Aas Pass the most awarded Manchaha Artisan RugIt is rare to see unique designs made by rural Indian women compete against international designers and design studios on the global stage. But this rare feat was achieved by Manu Devi, a young weaver from a small village called Dhanota in Rajasthan. Her unique artisan rug is handmade with leftover handspun yarn with 222,184 individual knots. It went on to win the BW Future of design award, 2019, Kyoorious Design Award (Blue Elephant) 2019, IDA award, 2020 and was shortlisted for the Dezeen Awards, 2019.


Manu Devi with her Manchaha artisan rug Aas Pas

Manju Devi is one of the 40,000 artisans part of the Jaipur Rugs artisan network. These artisans work out of the comfort of their homes while making a sustainable living without having to migrate to cities. Women make 80% of this artisan network that is spread across 600 villages in five states.

The artisan rug Aas Pass, which translates to ‘around me’ was designed by Devi as part of the Manchaha initiative. Under this initiative, weavers from rural Rajasthan with no formal design education design and weave rugs based on their creativity and imagination. This is Jaipur Rugs’ most awarded social initiative.

The inspiration behind Aas Pass Artisan Rug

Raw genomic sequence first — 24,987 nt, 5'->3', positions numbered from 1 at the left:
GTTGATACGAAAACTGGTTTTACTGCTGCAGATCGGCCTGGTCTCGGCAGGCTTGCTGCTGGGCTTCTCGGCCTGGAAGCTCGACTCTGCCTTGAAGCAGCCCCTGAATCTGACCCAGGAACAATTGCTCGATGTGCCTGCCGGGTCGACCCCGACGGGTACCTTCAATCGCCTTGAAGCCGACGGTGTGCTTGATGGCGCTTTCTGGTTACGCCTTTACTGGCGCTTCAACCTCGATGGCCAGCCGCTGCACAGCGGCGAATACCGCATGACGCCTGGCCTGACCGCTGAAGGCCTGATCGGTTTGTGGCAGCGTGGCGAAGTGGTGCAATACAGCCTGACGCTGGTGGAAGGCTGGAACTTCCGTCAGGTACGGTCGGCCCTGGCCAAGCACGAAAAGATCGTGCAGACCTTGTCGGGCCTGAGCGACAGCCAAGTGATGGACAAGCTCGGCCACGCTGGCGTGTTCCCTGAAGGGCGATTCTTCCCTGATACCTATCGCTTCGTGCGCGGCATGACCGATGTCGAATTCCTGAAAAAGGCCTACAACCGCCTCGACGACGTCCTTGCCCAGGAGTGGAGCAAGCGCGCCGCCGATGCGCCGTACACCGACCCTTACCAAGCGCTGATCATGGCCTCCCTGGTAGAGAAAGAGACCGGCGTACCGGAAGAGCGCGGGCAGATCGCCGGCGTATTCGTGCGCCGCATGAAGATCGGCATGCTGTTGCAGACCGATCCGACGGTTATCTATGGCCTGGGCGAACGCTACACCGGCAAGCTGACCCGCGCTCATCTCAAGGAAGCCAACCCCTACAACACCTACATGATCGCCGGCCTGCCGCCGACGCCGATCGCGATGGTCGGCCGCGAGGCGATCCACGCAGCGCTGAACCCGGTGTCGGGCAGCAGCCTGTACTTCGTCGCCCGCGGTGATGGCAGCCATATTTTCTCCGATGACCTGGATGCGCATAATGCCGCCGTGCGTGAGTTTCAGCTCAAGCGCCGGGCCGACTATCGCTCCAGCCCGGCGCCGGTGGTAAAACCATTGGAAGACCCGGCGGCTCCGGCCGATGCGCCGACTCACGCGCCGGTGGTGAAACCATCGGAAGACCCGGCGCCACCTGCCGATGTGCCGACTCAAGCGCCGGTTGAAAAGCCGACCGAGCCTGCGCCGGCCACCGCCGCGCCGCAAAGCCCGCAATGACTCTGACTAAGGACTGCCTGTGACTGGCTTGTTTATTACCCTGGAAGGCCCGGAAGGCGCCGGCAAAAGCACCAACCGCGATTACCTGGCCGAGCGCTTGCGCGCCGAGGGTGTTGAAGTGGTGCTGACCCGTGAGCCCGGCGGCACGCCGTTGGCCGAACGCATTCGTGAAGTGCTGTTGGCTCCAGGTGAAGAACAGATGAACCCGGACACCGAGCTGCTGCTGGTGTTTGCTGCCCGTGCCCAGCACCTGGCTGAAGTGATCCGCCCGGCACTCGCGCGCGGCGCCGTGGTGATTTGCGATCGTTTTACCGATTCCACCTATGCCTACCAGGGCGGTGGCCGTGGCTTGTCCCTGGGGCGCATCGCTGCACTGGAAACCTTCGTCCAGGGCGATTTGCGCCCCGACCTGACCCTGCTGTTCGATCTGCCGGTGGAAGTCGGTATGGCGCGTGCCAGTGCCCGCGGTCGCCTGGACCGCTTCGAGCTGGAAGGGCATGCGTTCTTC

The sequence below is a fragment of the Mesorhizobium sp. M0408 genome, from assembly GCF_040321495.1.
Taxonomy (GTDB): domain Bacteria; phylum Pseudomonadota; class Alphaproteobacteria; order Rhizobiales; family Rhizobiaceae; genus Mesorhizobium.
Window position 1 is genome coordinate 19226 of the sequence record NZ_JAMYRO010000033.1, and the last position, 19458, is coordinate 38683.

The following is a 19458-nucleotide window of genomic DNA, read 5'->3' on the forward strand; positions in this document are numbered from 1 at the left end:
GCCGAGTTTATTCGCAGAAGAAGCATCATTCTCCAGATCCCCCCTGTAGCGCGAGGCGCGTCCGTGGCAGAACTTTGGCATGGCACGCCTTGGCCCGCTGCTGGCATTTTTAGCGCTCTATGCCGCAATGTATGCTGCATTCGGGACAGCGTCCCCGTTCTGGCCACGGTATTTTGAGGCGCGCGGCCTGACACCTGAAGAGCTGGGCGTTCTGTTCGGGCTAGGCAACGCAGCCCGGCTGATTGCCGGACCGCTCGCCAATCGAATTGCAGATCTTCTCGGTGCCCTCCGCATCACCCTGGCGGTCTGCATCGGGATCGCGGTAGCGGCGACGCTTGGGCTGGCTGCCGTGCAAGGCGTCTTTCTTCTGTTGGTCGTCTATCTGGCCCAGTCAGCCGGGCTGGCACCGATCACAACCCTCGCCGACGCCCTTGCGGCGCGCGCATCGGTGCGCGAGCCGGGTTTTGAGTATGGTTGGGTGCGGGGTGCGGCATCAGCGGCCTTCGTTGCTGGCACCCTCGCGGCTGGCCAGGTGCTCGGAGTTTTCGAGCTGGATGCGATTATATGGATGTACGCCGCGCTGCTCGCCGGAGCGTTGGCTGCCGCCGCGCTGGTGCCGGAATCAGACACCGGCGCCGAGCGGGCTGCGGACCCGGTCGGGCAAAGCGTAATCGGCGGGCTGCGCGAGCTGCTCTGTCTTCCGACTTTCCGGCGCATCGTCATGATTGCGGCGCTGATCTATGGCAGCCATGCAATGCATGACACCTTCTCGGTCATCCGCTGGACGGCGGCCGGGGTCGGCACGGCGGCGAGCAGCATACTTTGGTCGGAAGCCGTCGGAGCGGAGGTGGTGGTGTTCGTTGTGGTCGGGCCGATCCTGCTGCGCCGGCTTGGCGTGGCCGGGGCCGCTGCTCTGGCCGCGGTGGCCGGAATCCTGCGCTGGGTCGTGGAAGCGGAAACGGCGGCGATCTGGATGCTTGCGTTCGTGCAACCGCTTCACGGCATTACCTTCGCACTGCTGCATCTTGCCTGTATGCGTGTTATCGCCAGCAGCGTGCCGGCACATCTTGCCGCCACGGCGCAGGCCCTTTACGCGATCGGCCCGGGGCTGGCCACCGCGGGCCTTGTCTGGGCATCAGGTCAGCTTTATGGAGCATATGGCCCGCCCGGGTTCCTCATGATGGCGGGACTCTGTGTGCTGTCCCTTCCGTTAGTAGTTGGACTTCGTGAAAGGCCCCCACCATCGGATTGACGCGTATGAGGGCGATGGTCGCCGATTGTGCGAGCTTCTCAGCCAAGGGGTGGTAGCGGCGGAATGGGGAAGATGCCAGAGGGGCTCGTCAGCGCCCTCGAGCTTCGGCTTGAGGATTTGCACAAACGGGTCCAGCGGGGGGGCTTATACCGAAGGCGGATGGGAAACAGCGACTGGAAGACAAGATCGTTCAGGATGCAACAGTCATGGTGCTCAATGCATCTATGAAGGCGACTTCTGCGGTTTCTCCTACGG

As her first rug that she ever designed, Manju Devi got inspired by her surroundings, like her chulha (an earthen stove common in rural India) and the traditionally hand-painted walls that she saw ‘around her’ in the village. The patterns on the rug are her imaginative interpretation of the rural walls and floors that are often decorated by creating designs from wet cow dung. This artisan rug vividly takes us through the mysteries of rural India and the rustic beauty that every single bylane imbues in itself.

Aas Pas Artisan Rug

Manchaha: A sustainable design initiative

The Manchaha collection solves the rug industry’s constant challenge with surplus yarn. Handmade rugs made for this collection use hand-spun leftover yarn batches, which cannot be used afresh thereby reducing wastage and making the color palette of these artisan rugs as unique as their design. This is a remarkable example of sustainable production by Jaipur Rugs – reusing and revival from waste.